I should add that to get this amount of rise without using added yeast, I have usde about 40% white flour.
I will now experiment with lower levels to make it more wholemeal.
Quite amazing how much the bread rises in the oven.


Kathy December 7, 2011 at 7:03 pm

So…I have made several of your recipes and they are easy and delicious!!! I love sharing starter and telling my friends about your site. But I have a question. Can almost any recipe be prepared “no-knead”? There is a recipe for Squaw Bread I have from the Chart House, but the directions are for a breadmaker. Can I prepare the ingredients, let proof for 18 hours, rest, proof again and then bake? And, not being sourdough, I am sure the temperature would be lower, maybe 350? I’d love your feedback!!


Breadtopia December 14, 2011 at 4:01 am

Hi Kathy,

There’s something about really wet dough where the gluten can develop, without kneading, as long as it’s given enough time. A “normal” (not so wet) dough would normally require kneading to accomplish the same thing.

However, kneading doesn’t have to be the labor intensive, sweat producing process one usually thinks of. A series of “stretch and folds” over a period of time can work just as well for just about any dough. This process involves stretching your dough ball out and folding it back on itself a few times and then waiting 10 minutes and repeating that process a few more times. Each stretch and fold period takes only about 10-15 seconds and almost no effort to speak of.

I use this technique in my sourdough spelt bread video.


CarolynF December 20, 2011 at 4:40 pm

Hi Kathy,
Did you try the Chart House recipe yet? I’d love to know the results. Thanks. CarolynF


Brad Jordan November 27, 2011 at 1:38 pm

Good morning. I am brand new to bread baking outside of my bread machine and tried making the sour dough no knead bread this morning. Everything looked great and I baked the bread in my cast iron dutch oven. Its shape was perfect when I pulled it out but it was badly burned to the bottom of the pan. My oven must run hot. How do I adjust the time so this won’t happen again? Do I reduce the time with the cover on at 500? Or try reducing the temperature?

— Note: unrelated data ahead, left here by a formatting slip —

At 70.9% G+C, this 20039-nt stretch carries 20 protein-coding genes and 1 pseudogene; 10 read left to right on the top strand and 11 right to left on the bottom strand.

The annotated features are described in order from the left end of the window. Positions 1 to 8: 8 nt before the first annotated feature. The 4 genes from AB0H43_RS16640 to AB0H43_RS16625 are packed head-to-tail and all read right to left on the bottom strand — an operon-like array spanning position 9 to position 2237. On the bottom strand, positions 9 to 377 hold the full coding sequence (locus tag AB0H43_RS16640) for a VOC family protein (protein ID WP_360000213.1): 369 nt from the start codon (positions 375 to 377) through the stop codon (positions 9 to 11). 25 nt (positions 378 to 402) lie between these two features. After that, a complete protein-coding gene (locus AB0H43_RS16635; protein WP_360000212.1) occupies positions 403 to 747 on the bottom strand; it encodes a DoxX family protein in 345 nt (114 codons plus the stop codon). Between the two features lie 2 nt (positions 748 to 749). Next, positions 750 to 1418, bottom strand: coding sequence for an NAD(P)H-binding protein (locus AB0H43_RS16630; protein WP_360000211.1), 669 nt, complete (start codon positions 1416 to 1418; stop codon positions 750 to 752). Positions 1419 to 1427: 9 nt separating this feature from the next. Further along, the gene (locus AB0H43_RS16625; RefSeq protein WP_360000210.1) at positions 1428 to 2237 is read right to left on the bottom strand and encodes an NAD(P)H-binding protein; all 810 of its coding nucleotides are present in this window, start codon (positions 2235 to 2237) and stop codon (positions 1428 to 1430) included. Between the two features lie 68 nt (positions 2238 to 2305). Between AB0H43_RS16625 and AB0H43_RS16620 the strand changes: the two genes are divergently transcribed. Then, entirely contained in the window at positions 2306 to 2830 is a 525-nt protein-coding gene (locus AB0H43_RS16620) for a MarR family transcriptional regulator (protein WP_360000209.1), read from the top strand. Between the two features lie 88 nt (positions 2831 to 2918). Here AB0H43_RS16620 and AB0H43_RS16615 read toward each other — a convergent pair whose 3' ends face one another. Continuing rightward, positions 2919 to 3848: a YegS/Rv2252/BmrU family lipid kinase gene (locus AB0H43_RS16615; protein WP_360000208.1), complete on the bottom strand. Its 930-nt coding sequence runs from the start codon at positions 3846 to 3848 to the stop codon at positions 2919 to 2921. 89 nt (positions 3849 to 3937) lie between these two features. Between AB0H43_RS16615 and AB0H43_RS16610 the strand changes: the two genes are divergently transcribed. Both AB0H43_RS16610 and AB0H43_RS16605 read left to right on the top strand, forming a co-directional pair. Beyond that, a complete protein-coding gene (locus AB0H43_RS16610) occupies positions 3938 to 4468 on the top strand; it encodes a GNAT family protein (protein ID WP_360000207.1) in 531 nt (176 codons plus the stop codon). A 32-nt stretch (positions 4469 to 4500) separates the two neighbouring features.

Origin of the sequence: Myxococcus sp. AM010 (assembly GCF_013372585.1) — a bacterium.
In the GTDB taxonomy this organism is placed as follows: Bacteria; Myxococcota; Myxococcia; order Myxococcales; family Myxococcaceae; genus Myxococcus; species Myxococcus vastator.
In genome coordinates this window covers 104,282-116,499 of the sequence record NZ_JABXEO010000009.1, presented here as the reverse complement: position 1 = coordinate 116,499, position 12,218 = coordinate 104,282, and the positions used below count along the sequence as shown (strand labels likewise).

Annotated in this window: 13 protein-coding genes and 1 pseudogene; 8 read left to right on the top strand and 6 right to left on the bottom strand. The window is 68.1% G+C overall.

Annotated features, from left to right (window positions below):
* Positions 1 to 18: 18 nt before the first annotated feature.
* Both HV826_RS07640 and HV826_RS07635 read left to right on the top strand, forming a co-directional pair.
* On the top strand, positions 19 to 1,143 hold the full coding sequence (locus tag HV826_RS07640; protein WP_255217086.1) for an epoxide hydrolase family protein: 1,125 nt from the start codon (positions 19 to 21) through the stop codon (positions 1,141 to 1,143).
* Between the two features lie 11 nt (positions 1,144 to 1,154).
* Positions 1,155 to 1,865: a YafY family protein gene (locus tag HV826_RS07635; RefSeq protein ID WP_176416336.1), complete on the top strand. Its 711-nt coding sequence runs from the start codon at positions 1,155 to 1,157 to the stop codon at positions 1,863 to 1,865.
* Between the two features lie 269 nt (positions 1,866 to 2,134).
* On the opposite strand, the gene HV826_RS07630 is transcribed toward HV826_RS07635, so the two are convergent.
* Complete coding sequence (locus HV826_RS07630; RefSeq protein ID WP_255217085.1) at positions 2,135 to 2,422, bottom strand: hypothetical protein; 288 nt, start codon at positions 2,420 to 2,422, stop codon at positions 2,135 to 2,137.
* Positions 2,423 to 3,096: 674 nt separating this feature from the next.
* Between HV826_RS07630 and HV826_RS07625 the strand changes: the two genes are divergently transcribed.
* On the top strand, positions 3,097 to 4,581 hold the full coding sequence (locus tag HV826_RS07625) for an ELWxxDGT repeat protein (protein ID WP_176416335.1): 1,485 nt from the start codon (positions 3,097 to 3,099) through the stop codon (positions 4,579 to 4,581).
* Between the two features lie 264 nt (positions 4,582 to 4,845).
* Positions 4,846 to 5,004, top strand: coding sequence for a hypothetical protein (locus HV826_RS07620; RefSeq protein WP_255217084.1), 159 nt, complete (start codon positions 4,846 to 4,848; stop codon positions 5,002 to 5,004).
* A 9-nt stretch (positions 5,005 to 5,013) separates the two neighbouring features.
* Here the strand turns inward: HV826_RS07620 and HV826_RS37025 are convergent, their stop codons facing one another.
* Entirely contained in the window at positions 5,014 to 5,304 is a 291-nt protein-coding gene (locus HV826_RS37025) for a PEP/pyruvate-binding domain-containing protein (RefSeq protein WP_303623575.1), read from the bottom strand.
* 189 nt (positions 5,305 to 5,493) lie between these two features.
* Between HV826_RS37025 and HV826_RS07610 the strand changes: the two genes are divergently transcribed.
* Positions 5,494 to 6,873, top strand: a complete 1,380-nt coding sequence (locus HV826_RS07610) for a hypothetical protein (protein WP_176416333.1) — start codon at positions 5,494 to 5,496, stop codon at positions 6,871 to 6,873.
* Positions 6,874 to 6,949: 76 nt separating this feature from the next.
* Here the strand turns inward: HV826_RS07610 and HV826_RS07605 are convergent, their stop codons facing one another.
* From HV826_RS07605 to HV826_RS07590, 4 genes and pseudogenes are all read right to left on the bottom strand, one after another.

Breadtopia November 27, 2011 at 2:13 pm

Hi Brad,

You could try dropping the temp by 25 degrees or so. A lot of people have found that placing a baking sheet on the rack below the Dutch oven helps with the burnt bottoms too.


Joan December 3, 2011 at 9:00 am

If you lower the temp and that doesn’t work, you could bake it on the top rack and put a pan of water on the bottom rack, directly under the bread – that has worked for me in the past.


Bill December 3, 2011 at 9:45 am

Try putting a pizza stone under your dutch oven, Brad.


Shannon Demers November 26, 2011 at 9:24 pm

I made my very first loaf of no-knead SD tonight, and actually it’s also my first loaf of bread made outside of a store bought bread mix made in a breadmaker, period. An old high school friend sent me some dried starter and linked me to this website and I revived it using your directions. It’s not the prettiest thing I’ve ever seen, but the taste is fantastic! For an old hand at baking, this is probably not a big deal, but though I love to cook, baking has always intimidated me (I’m the type of person who manages to mess up TollHouse cookies!) I know I have a long, long way to go, but I’m so excited and just had to share! Yay me! This is a terrific site, thank you so much.